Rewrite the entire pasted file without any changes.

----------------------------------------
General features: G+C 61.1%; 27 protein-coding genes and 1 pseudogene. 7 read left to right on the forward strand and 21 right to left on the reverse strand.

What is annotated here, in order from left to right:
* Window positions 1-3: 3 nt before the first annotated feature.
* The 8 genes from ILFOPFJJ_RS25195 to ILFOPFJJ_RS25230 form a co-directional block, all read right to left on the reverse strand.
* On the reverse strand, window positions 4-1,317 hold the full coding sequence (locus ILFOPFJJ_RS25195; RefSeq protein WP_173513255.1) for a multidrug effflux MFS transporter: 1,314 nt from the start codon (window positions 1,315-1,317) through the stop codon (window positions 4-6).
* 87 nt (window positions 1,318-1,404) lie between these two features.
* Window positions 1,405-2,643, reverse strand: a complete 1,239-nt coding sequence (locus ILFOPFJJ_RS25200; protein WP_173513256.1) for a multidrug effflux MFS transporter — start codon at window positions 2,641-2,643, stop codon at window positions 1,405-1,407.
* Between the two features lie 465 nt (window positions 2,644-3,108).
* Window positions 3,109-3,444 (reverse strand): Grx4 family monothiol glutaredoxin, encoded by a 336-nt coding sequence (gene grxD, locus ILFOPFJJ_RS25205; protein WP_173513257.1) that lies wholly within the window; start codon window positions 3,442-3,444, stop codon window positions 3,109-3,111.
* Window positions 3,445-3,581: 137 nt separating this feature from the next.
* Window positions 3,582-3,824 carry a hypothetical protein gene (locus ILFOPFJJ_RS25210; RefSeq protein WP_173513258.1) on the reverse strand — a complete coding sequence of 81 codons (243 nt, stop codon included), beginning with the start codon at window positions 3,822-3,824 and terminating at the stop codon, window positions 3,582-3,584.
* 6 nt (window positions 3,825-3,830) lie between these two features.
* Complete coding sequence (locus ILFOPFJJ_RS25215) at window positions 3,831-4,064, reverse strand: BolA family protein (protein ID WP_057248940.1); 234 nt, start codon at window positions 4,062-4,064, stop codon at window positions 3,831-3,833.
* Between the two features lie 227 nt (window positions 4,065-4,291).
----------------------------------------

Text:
General features: G+C 61.1%; 27 protein-coding genes and 1 pseudogene. 7 read left to right on the forward strand and 21 right to left on the reverse strand.

What is annotated here, in order from left to right:
* Window positions 1-3: 3 nt before the first annotated feature.
* The 8 genes from ILFOPFJJ_RS25195 to ILFOPFJJ_RS25230 form a co-directional block, all read right to left on the reverse strand.
* On the reverse strand, window positions 4-1,317 hold the full coding sequence (locus ILFOPFJJ_RS25195; RefSeq protein WP_173513255.1) for a multidrug effflux MFS transporter: 1,314 nt from the start codon (window positions 1,315-1,317) through the stop codon (window positions 4-6).
* 87 nt (window positions 1,318-1,404) lie between these two features.
* Window positions 1,405-2,643, reverse strand: a complete 1,239-nt coding sequence (locus ILFOPFJJ_RS25200; protein WP_173513256.1) for a multidrug effflux MFS transporter — start codon at window positions 2,641-2,643, stop codon at window positions 1,405-1,407.
* Between the two features lie 465 nt (window positions 2,644-3,108).
* Window positions 3,109-3,444 (reverse strand): Grx4 family monothiol glutaredoxin, encoded by a 336-nt coding sequence (gene grxD, locus ILFOPFJJ_RS25205; protein WP_173513257.1) that lies wholly within the window; start codon window positions 3,442-3,444, stop codon window positions 3,109-3,111.
* Window positions 3,445-3,581: 137 nt separating this feature from the next.
* Window positions 3,582-3,824 carry a hypothetical protein gene (locus ILFOPFJJ_RS25210; RefSeq protein WP_173513258.1) on the reverse strand — a complete coding sequence of 81 codons (243 nt, stop codon included), beginning with the start codon at window positions 3,822-3,824 and terminating at the stop codon, window positions 3,582-3,584.
* 6 nt (window positions 3,825-3,830) lie between these two features.
* Complete coding sequence (locus ILFOPFJJ_RS25215) at window positions 3,831-4,064, reverse strand: BolA family protein (protein ID WP_057248940.1); 234 nt, start codon at window positions 4,062-4,064, stop codon at window positions 3,831-3,833.
* Between the two features lie 227 nt (window positions 4,065-4,291).